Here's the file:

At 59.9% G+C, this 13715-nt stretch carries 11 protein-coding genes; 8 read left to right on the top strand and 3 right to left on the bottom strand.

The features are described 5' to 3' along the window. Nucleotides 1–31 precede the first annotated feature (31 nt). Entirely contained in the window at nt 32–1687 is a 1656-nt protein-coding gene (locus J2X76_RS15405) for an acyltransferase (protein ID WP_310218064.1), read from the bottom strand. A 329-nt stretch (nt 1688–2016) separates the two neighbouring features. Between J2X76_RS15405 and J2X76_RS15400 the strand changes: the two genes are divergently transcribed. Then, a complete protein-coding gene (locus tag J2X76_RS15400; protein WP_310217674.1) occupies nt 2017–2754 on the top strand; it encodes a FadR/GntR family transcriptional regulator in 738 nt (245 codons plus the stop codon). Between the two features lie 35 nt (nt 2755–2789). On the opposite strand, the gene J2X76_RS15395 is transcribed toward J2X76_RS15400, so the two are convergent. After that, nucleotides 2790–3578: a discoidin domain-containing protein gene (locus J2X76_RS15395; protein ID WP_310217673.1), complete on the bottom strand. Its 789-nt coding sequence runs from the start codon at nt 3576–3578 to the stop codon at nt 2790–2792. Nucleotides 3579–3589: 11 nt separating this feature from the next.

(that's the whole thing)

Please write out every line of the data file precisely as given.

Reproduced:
At 59.9% G+C, this 13715-nt stretch carries 11 protein-coding genes; 8 read left to right on the top strand and 3 right to left on the bottom strand.

The features are described 5' to 3' along the window. Nucleotides 1–31 precede the first annotated feature (31 nt). Entirely contained in the window at nt 32–1687 is a 1656-nt protein-coding gene (locus J2X76_RS15405) for an acyltransferase (protein ID WP_310218064.1), read from the bottom strand. A 329-nt stretch (nt 1688–2016) separates the two neighbouring features. Between J2X76_RS15405 and J2X76_RS15400 the strand changes: the two genes are divergently transcribed. Then, a complete protein-coding gene (locus tag J2X76_RS15400; protein WP_310217674.1) occupies nt 2017–2754 on the top strand; it encodes a FadR/GntR family transcriptional regulator in 738 nt (245 codons plus the stop codon). Between the two features lie 35 nt (nt 2755–2789). On the opposite strand, the gene J2X76_RS15395 is transcribed toward J2X76_RS15400, so the two are convergent. After that, nucleotides 2790–3578: a discoidin domain-containing protein gene (locus J2X76_RS15395; protein ID WP_310217673.1), complete on the bottom strand. Its 789-nt coding sequence runs from the start codon at nt 3576–3578 to the stop codon at nt 2790–2792. Nucleotides 3579–3589: 11 nt separating this feature from the next.